A breeder needs to guarantee the health of the puppies (genetically speaking) until they become adults. This may include either refunding or replacing a dog many years down the track. Lots of places have “lemon laws” that mean a breeder is obliged to pay for medical bills or refund up to triple the amount paid for the dog in the first place. Even the temperament of a dog is covered by a guarantee because nobody wants a dog who bites as that may result in a lawsuit. You’ll need to be available to offer advice to buyers regarding medical issues, behavioural problems and training and this support service is likely to continue for 10-15 years.
If you’re making your dog available as a stud service, you still have responsibility to care for all puppies bred as a result, as do the owners of the bitch bred to your stud. Being a breeder means you’re responsible for the reproductive future of all puppies you sell.
It’s very expensive to care for dogs and litters. You need to spend a bucket load of money on your bitch before she’s even old enough to produce puppies. This can include pre-whelping and post-whelping exams, x-rays and shots, removing the dewclaw, tail docking, two sets of puppy injections, worming medication and equipment such as crates, playpens, whelping boxes and heating pads. Difficult pregnancies are very common.
Then there’s the cost of food, bedding, toys and the certification needed so she’s able to breed. You also need a good quality stud and he’s quite expensive as well.
If you have a job, apart from being a breeder, you’ll need time off work to help with the whelping and monitor the mother and pups for the first few days to ensure there aren’t any problems. Dogs may not know what to do and could accidentally kill one or more puppies if you’re not there at an important time. There’s a 25% mortality rate in newborn puppies, regardless of how well they’re looked after. You bitch may lose her own life if there are any whelping problems when you’re not available to care for her.
When you’re ready to sell your puppies, there will be advertising expenses. It can take up to four months to locate a good home for the whole litter. Even the breeders of the highest quality show dogs hardly ever cover all their costs.
It may seem like having one litter won’t affect the number of dogs in the total population, but if your bitch or dog merely produces four puppies and each of them only produces a single litter and so on; after seven years, your dog will have over 4000 descendants. This clearly shows the serious repercussions of having one single litter.
Smaller dogs, such as the Pomeranian, may suffer from whelping complications and this can easily rack up hefty vet fees. If the mother can’t whelp naturally, a C-section is needed and this is also common for Pomeranians. One C-section can cost up to $3500.
There are a multitude of problems that may occur so your dam needs plenty of postpartum care. Typical reproduction problems that can follow whelping include: agalactia, eclampsia, metritis and mastitis.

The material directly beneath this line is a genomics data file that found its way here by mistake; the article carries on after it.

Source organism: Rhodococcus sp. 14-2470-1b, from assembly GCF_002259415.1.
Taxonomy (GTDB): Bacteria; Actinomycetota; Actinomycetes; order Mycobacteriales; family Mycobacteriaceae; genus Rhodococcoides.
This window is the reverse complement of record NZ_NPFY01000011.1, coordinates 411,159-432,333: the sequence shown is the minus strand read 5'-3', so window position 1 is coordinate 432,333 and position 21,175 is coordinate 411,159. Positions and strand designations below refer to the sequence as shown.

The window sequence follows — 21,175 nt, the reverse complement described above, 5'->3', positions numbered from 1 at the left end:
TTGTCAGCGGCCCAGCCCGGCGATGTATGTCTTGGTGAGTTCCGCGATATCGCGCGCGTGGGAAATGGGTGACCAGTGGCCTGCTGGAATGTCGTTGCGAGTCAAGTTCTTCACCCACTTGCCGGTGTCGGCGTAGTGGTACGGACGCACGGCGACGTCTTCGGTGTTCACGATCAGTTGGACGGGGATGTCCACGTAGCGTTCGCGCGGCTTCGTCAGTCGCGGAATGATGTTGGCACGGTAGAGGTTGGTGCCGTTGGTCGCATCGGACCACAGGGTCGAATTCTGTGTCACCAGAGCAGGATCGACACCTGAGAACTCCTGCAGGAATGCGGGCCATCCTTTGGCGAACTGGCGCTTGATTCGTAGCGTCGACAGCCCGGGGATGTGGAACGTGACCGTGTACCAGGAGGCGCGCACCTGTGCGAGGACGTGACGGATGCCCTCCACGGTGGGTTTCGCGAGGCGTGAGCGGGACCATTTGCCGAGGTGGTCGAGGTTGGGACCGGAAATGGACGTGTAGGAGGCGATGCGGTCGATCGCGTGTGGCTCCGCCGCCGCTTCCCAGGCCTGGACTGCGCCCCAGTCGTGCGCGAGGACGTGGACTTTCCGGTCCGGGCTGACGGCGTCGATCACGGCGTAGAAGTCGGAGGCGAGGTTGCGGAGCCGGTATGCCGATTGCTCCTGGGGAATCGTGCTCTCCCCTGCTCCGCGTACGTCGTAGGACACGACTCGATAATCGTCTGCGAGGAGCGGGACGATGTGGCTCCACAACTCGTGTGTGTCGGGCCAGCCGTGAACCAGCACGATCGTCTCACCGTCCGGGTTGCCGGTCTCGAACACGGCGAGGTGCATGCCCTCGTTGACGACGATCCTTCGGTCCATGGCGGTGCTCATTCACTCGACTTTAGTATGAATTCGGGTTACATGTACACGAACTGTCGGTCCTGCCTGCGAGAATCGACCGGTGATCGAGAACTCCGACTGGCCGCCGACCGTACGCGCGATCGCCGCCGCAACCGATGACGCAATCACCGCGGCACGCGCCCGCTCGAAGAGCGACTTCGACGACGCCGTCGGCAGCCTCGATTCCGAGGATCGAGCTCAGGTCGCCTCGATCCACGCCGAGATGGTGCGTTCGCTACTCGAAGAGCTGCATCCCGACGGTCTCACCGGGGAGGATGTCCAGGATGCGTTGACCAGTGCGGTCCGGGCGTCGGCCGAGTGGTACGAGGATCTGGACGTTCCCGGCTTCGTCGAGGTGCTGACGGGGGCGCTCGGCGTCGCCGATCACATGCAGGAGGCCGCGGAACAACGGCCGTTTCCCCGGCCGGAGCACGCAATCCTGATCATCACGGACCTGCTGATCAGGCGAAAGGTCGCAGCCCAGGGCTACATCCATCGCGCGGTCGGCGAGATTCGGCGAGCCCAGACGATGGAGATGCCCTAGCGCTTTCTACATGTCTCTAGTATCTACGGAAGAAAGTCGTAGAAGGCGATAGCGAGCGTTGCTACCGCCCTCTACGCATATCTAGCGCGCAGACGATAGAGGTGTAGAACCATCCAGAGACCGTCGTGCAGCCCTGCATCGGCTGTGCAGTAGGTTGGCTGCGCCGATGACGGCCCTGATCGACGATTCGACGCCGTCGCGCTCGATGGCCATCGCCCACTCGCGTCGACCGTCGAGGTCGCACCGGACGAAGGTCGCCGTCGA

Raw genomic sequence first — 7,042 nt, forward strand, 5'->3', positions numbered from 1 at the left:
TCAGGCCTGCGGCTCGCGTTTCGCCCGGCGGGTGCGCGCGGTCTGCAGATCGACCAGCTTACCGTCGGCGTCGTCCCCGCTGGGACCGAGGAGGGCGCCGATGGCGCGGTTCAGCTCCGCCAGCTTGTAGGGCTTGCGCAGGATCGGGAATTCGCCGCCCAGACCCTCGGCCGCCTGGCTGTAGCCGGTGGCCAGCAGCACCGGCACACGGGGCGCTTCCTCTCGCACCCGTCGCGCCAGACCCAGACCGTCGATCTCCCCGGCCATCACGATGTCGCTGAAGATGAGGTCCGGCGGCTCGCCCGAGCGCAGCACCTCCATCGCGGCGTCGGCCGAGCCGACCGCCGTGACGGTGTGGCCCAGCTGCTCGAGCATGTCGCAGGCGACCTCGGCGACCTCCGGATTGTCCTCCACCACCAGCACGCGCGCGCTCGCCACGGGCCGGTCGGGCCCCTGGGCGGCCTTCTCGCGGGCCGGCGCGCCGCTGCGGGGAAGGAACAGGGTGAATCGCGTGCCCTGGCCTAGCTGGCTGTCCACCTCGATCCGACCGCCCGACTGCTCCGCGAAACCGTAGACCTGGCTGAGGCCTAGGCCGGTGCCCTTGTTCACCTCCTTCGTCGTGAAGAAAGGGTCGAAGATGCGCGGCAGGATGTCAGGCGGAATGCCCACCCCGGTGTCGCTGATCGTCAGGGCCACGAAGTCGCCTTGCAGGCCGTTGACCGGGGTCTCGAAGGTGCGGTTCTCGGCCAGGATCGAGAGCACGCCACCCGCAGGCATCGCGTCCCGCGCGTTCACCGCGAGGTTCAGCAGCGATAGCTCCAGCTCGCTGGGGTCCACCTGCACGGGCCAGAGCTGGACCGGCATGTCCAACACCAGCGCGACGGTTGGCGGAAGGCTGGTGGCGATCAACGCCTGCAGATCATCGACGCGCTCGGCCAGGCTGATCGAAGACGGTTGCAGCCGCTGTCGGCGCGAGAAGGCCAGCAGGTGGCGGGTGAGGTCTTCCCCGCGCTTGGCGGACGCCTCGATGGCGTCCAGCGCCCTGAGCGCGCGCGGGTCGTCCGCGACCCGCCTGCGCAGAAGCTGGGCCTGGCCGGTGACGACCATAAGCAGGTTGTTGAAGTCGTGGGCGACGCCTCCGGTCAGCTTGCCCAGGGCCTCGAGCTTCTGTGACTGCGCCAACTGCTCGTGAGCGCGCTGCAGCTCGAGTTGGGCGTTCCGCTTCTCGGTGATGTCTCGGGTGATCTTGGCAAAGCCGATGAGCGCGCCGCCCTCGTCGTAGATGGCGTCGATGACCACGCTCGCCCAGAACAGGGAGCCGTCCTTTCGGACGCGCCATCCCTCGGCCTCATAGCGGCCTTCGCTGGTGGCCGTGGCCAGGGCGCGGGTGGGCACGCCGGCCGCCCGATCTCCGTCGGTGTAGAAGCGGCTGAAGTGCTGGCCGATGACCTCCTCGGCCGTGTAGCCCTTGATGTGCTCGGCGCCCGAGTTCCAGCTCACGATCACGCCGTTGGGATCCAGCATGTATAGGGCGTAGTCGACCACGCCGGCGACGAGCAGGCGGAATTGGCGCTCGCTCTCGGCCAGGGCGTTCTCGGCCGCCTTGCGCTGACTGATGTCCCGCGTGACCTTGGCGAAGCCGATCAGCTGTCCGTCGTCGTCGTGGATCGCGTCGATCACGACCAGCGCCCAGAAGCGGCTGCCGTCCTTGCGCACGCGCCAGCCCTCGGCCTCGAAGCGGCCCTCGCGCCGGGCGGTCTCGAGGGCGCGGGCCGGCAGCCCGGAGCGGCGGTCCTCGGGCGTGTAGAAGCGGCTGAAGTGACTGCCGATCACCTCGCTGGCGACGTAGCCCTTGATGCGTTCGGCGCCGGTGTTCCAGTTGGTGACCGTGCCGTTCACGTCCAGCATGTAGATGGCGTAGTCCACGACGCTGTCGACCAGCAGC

Knowledgeable breeders have a nickname for Pomeranians and that is – “the heartbreak breed.” If sufficient advice and help isn’t offered fast enough, the mother and/or puppies may die.
The mother might be incapable of feeding the puppies. If so, they need to be bottle fed or tube fed every two hours around the clock for a number of weeks. Puppy should stay as clean as possible and you may need to give the puppies help with bowel and bladder emptying after every feed.
Do you feel certain that you have the time, energy and motivation to successfully provide the right care for Pomeranian puppies? It takes an immense amount of tireless effort and boundless energy to look after this breed of puppies as well as the other dogs you own, including their mother.
If you believe that the Pomeranian breeders rake in the money, forget it. Ask experienced, registered breeders if they make plenty of cash and I’m certain their replies will be a resounding “NO!”
Unless your Pomeranian is an exceptional breed type, is registered with a Kennel Club and you’re prepared to find the most compatible match with which to mate her, stop! Think long and hard before making such a huge decision. Sadly, most dog shelters are vastly overcrowded and the majority of dogs housed there are unwanted, untrained and may have been there for a long time.
Ask yourself these questions before making that decision:
• Do you have access to a very experienced vet 24/7?
• Do you have enough money to pay all important vet bills related to the care of a mother and her puppies? This includes unexpected emergencies.
• Does somebody in the home have the ability to stay home all day and look after the needs of the litter?
• Can I find a secure, safe, permanent, loving home where the puppies can thrive?
• Well-known breeders usually have plenty of contacts and homes ready to accept responsibility for a puppy litter.
• If the worst case scenario happens and the new owner can’t care for the dogs any longer, can the breeder take them back into his loving home for an indefinite time period?
• Does the buyer know if the puppy has any gene defects? Buyers can return dogs if they have defects and the breeder must refund their money in full.
• Your female Pomeranian won’t necessarily have a litter before the owner desexes her. Doing this greatly decreases the risk of mammary and other tumours growing later in life. All Pomeranians must be desexed prior to puberty.
It’s vital that you consider all the reasons why you may want to breed a litter. These are a few of the popular reasons: